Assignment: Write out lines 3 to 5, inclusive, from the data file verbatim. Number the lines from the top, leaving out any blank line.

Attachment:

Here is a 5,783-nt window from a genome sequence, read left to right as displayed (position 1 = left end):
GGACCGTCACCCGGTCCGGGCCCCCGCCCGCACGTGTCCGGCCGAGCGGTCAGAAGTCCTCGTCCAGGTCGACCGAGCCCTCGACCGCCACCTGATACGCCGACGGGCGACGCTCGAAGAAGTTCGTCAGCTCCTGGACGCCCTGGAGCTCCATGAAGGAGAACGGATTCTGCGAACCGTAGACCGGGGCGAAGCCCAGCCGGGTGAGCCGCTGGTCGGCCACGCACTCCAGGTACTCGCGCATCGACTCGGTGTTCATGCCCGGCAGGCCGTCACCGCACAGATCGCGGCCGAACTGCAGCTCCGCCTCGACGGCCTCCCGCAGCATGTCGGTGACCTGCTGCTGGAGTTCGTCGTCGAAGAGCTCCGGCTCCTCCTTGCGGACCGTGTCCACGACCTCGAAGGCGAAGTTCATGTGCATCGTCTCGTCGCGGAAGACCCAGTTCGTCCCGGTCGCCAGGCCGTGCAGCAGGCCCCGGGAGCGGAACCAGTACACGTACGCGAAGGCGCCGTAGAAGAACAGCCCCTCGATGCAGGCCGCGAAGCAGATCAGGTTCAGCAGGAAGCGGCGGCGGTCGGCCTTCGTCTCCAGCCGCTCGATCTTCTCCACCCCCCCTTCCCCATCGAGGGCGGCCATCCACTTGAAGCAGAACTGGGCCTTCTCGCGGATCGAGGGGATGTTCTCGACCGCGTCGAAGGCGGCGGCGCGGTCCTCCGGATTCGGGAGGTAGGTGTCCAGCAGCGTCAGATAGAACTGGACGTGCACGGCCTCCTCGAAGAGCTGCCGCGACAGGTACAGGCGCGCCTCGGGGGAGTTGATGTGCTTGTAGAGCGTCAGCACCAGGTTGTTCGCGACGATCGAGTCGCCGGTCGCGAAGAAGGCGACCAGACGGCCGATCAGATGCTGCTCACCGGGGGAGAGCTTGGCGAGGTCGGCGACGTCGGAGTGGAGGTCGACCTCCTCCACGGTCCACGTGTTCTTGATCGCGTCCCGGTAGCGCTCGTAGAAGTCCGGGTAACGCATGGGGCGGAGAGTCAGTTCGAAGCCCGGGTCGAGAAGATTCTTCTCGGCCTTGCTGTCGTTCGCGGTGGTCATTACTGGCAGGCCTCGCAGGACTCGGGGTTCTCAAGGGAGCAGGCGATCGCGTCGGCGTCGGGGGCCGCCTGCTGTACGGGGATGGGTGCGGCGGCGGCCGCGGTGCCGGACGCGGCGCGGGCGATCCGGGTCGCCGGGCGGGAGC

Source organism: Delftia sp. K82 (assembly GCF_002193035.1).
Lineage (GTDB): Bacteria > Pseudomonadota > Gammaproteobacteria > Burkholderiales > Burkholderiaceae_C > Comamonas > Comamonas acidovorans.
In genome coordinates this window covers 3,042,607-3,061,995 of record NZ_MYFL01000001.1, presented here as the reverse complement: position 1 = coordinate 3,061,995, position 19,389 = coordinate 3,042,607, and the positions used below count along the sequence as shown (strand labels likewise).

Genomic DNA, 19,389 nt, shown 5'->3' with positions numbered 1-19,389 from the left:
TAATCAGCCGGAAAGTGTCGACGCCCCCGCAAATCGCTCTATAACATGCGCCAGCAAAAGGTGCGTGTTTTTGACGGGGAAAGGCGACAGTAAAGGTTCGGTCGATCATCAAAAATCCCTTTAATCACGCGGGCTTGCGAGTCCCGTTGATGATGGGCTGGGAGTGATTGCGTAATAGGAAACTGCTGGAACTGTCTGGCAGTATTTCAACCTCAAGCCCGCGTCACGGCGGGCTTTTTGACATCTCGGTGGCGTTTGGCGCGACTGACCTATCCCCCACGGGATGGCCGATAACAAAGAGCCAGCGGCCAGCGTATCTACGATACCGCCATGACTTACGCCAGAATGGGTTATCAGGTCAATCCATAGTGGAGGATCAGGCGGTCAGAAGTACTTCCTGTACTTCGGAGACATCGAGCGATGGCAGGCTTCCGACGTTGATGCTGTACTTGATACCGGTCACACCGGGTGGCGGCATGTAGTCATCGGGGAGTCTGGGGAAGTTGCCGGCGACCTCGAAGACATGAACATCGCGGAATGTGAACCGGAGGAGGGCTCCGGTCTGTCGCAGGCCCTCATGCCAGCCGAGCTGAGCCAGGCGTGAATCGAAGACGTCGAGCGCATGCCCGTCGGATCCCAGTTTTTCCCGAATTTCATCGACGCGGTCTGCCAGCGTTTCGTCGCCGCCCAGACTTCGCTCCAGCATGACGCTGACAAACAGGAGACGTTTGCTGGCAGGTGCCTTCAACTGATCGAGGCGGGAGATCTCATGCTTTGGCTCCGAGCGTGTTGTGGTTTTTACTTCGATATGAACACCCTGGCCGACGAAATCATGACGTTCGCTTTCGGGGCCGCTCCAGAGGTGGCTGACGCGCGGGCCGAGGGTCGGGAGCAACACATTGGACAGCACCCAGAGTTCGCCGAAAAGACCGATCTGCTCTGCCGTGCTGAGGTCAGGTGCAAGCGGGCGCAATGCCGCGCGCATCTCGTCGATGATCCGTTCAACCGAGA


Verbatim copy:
Source organism: Delftia sp. K82 (assembly GCF_002193035.1).
Lineage (GTDB): Bacteria > Pseudomonadota > Gammaproteobacteria > Burkholderiales > Burkholderiaceae_C > Comamonas > Comamonas acidovorans.
In genome coordinates this window covers 3,042,607-3,061,995 of record NZ_MYFL01000001.1, presented here as the reverse complement: position 1 = coordinate 3,061,995, position 19,389 = coordinate 3,042,607, and the positions used below count along the sequence as shown (strand labels likewise).